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Major contract logistics providers could see their turnover suffer, thanks to a failure to react fast enough to the changing retail environment.
A new report by Transport Intelligence reveals that the growth of e-commerce and changes to fulfillment are likely to hit the bottom lines of key logistics companies, while many smaller companies have positioned themselves better.
“The problem is that the changes are happening so fast that it is hard to detect,” said Thomas Cullen, analyst for Transport Intelligence.
“Although expenditure is growing on IT and fulfillment, it looks fairly static as they are losing market share and being displaced.”
The report notes that traditional markets, such as automotive and pharmaceuticals, are growing, but consumer-facing industries face profound change, with emerging markets catching up with modern retailing. By far the largest vertical in logistics is retailing, including groceries and fast-moving consumer goods.
The changes “promise huge potential for contract logistics providers, but also substantial threats,” warns the report.
But it is not just logistics companies struggling to keep pace with the changes, their paymasters too, in many cases, are challenged. While companies such as Amazon had spent “colossal capital” on fufillment, high-street retailers had been less confident.
“It is unclear what the final destination of e-commerce will be,” says the report. “Retailers themselves are struggling to find the right business model, including the appropriate level of ownership of property and of physical logistics assets.. This has major implications for the future structure of outsourcing.”
Mr Cullen noted the growth of companies such as DOCDATA, which has a strategic partnership with ASOS for its distribution. He attributed the best model to DHL, however.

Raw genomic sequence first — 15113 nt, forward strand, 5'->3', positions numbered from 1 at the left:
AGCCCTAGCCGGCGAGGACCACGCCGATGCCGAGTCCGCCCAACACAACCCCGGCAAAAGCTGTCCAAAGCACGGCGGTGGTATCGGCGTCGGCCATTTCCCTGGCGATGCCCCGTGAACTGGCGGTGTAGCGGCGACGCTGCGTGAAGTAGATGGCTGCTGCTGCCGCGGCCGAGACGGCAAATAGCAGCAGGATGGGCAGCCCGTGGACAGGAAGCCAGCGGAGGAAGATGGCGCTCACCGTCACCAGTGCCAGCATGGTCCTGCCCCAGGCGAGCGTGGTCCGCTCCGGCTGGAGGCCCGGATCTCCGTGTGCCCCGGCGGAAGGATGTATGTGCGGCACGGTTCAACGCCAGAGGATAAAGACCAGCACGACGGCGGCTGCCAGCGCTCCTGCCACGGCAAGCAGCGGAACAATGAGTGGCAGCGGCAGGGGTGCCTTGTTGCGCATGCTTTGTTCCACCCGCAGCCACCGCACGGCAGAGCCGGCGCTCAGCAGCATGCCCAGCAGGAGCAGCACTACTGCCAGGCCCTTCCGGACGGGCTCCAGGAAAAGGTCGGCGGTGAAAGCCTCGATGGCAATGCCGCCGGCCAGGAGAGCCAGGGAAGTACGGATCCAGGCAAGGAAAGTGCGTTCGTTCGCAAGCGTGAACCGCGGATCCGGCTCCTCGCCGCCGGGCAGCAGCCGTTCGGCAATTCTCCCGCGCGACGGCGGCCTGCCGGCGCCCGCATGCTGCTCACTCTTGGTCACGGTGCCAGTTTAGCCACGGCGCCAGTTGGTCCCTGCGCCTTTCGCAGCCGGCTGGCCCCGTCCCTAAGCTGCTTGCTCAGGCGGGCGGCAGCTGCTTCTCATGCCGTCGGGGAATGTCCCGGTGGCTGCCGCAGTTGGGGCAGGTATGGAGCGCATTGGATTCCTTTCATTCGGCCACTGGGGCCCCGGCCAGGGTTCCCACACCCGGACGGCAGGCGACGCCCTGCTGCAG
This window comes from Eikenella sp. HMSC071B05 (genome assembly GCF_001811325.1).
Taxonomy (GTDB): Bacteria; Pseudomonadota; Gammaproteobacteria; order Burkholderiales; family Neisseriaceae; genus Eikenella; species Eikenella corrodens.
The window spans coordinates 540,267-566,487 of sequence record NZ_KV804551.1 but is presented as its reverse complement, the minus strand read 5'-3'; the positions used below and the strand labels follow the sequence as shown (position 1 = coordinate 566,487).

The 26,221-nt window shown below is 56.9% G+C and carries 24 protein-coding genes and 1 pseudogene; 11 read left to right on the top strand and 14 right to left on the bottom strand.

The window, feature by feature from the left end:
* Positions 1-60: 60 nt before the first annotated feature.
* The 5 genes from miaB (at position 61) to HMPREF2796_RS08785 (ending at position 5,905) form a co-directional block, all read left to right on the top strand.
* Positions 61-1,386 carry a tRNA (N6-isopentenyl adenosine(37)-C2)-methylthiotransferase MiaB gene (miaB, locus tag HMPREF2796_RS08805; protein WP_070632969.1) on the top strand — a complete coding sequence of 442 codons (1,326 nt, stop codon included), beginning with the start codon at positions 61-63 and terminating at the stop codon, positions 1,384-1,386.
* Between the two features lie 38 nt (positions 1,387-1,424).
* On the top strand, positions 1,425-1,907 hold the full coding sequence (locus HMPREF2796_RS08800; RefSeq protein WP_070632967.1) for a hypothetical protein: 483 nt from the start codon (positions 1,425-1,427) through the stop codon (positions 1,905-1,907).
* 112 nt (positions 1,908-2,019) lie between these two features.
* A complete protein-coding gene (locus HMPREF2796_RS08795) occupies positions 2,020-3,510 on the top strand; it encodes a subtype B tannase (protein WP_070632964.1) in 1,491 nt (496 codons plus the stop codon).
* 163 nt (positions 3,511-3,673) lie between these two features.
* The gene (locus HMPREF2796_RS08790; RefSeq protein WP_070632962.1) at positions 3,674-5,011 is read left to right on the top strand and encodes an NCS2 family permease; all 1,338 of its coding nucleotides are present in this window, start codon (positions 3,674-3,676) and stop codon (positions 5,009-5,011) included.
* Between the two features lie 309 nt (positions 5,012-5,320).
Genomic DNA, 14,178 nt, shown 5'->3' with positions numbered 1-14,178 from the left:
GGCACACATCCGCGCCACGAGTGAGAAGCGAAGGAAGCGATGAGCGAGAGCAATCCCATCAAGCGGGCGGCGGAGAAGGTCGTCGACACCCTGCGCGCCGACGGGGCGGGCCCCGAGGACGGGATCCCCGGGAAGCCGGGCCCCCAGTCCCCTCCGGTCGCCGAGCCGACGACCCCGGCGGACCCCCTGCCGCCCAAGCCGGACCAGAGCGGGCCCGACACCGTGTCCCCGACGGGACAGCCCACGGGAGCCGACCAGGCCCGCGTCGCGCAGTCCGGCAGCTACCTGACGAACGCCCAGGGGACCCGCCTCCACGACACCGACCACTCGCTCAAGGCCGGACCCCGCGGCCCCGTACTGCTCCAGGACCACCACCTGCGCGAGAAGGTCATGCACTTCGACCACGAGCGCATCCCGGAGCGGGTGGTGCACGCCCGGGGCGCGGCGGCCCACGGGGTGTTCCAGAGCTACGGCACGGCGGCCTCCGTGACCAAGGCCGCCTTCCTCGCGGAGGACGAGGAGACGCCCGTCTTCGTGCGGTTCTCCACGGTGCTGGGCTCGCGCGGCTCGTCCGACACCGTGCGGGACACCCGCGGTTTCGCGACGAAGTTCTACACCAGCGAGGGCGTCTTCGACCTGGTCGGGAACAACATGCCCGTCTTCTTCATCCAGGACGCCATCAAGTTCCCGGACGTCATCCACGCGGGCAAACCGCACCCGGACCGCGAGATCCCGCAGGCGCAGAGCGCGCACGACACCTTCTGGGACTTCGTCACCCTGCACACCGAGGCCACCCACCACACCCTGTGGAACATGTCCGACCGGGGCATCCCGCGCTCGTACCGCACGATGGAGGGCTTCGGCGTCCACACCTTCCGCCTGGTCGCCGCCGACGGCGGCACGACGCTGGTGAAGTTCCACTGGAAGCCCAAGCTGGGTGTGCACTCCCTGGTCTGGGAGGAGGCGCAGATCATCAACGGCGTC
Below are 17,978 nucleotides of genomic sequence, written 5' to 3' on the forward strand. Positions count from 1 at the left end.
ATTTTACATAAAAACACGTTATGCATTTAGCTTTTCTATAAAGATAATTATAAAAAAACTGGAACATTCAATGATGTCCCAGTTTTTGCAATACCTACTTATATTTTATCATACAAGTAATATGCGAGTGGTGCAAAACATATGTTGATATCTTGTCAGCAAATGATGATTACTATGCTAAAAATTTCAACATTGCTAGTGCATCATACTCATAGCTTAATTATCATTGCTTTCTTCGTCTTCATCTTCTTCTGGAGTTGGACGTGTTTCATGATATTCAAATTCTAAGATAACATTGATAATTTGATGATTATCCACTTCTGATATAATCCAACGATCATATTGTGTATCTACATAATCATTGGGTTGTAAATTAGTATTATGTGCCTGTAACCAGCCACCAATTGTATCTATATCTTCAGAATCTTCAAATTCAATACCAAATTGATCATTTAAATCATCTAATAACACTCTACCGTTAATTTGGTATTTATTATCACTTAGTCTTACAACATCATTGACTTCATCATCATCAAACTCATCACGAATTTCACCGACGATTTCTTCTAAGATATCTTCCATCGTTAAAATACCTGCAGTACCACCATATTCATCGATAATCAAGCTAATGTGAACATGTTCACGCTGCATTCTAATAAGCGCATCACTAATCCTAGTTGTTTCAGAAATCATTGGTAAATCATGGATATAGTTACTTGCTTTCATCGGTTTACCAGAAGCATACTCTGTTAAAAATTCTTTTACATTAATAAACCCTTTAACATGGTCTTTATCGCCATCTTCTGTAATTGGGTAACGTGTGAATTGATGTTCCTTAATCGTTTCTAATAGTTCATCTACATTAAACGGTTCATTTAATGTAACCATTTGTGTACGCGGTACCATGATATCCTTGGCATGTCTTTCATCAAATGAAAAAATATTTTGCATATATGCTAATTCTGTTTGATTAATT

“It has positioned itself pretty well. It realised there was no money in last-mile delivery and exited that. It is focusing on high service level international air freight, and it benefits enormously for that.
“FedEx and UPS are less well-positioned, as they have just continued to do what they did before, hoping e-commerce revenues will fill up their planes and trucks.”
DP DHL is the biggest provider of global contract logistics – four times the size of its nearest competitor, Kuehne + Nagel.
The report indicates that information management is key to tapping into these growth markets – but adds that as retailers outsource less, particularly in Asia, revenues for logistics providers would be minimal.
“The retailers seem wary of buying in large-scale fulfillment,” added Mr Cullen. “They are wondering if the LSPs have the right business models, and don’t seem to have faith in them. They don’t believe they have the capability to implement they change that is needed.”
The end result in the near term, he suggested, was an impact on the bottom lines of major contract logistic companies.
Ti’s report adds that the retail logistics spend is changing.
“Spend on IT, fulfillment services, last-mile and global express has grown, reducing the proportion on road freight and conventional outsourced warehousing.
“However, the level of spending may be higher overall, mitigating the effects of change on the more traditional areas of logistics.”
The 184-page report, which examines individual markets and companies, also reveals the massive changes in emerging countries. By 2017, Asia Pacific will surpass Europe as the world’s biggest contract logistics market, with more than one-third of the global share, while the US is also expected to grow.
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